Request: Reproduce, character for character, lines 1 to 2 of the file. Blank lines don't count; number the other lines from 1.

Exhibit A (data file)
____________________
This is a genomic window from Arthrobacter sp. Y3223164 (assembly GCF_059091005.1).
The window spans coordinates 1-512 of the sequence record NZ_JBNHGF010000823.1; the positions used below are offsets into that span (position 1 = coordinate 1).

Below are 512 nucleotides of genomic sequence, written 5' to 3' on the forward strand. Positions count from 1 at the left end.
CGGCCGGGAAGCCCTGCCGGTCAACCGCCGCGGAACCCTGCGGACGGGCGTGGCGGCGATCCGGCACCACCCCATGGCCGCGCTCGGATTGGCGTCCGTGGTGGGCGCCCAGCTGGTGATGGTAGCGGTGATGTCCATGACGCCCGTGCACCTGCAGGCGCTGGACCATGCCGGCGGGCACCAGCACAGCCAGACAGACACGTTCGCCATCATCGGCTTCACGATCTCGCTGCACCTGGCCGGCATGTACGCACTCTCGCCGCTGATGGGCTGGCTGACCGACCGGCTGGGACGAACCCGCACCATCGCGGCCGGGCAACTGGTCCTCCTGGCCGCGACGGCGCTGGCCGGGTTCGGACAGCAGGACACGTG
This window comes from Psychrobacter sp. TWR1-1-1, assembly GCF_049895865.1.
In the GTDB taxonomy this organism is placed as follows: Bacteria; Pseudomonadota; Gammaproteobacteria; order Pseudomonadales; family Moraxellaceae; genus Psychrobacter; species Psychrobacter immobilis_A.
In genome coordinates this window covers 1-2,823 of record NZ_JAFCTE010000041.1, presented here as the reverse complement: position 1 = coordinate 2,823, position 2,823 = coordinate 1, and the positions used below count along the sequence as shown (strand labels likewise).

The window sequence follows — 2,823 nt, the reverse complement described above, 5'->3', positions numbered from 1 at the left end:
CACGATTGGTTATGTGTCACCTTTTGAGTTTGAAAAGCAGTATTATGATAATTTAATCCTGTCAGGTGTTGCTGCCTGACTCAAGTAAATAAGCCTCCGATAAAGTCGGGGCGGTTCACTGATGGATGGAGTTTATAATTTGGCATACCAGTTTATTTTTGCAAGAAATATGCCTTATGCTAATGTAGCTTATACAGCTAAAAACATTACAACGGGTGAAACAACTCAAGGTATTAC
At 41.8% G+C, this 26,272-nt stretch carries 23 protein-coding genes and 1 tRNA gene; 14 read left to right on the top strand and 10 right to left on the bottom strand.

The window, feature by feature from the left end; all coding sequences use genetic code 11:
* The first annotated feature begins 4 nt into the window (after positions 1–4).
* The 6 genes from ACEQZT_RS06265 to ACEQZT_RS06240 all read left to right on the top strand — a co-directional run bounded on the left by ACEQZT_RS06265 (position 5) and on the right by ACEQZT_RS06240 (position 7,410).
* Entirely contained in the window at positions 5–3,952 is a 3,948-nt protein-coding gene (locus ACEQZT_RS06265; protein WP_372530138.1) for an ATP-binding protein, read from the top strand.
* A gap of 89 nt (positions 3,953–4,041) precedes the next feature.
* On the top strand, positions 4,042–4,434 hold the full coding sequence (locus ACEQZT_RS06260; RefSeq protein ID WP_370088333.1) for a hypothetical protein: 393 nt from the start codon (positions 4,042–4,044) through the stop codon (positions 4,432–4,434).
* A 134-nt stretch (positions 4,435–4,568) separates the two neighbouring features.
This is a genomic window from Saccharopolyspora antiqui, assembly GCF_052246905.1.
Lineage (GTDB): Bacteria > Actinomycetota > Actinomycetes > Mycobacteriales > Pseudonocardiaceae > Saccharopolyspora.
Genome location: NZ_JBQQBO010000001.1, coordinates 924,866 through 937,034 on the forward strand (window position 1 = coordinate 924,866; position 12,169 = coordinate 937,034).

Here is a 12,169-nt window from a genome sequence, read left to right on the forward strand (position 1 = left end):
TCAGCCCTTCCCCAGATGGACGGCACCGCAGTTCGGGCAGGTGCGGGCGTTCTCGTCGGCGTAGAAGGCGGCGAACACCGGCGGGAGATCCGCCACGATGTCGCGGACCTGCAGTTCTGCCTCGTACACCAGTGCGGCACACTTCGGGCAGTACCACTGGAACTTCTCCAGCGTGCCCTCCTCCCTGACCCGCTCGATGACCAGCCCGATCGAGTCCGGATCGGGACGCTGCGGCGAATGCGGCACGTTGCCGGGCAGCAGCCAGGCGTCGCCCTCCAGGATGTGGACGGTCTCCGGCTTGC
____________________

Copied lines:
This is a genomic window from Arthrobacter sp. Y3223164 (assembly GCF_059091005.1).
The window spans coordinates 1-512 of the sequence record NZ_JBNHGF010000823.1; the positions used below are offsets into that span (position 1 = coordinate 1).